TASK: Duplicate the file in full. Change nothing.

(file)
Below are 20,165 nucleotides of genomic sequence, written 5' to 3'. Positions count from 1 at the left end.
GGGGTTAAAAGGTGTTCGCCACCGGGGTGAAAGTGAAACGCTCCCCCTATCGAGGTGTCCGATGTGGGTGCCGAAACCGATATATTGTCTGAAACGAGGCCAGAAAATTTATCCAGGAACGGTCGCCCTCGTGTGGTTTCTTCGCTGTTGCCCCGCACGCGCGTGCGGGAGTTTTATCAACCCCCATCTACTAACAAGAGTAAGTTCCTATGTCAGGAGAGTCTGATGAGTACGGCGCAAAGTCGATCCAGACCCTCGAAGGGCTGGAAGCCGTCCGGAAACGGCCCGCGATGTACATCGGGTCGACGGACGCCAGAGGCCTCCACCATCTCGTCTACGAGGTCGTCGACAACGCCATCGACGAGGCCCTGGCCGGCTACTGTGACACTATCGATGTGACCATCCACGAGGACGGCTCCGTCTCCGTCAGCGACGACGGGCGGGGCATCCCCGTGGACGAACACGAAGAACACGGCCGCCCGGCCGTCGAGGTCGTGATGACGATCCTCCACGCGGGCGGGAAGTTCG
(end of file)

Below are 20,165 nucleotides of genomic sequence, written 5' to 3'. Positions count from 1 at the left end.
GGGGTTAAAAGGTGTTCGCCACCGGGGTGAAAGTGAAACGCTCCCCCTATCGAGGTGTCCGATGTGGGTGCCGAAACCGATATATTGTCTGAAACGAGGCCAGAAAATTTATCCAGGAACGGTCGCCCTCGTGTGGTTTCTTCGCTGTTGCCCCGCACGCGCGTGCGGGAGTTTTATCAACCCCCATCTACTAACAAGAGTAAGTTCCTATGTCAGGAGAGTCTGATGAGTACGGCGCAAAGTCGATCCAGACCCTCGAAGGGCTGGAAGCCGTCCGGAAACGGCCCGCGATGTACATCGGGTCGACGGACGCCAGAGGCCTCCACCATCTCGTCTACGAGGTCGTCGACAACGCCATCGACGAGGCCCTGGCCGGCTACTGTGACACTATCGATGTGACCATCCACGAGGACGGCTCCGTCTCCGTCAGCGACGACGGGCGGGGCATCCCCGTGGACGAACACGAAGAACACGGCCGCCCGGCCGTCGAGGTCGTGATGACGATCCTCCACGCGGGCGGGAAGTTCG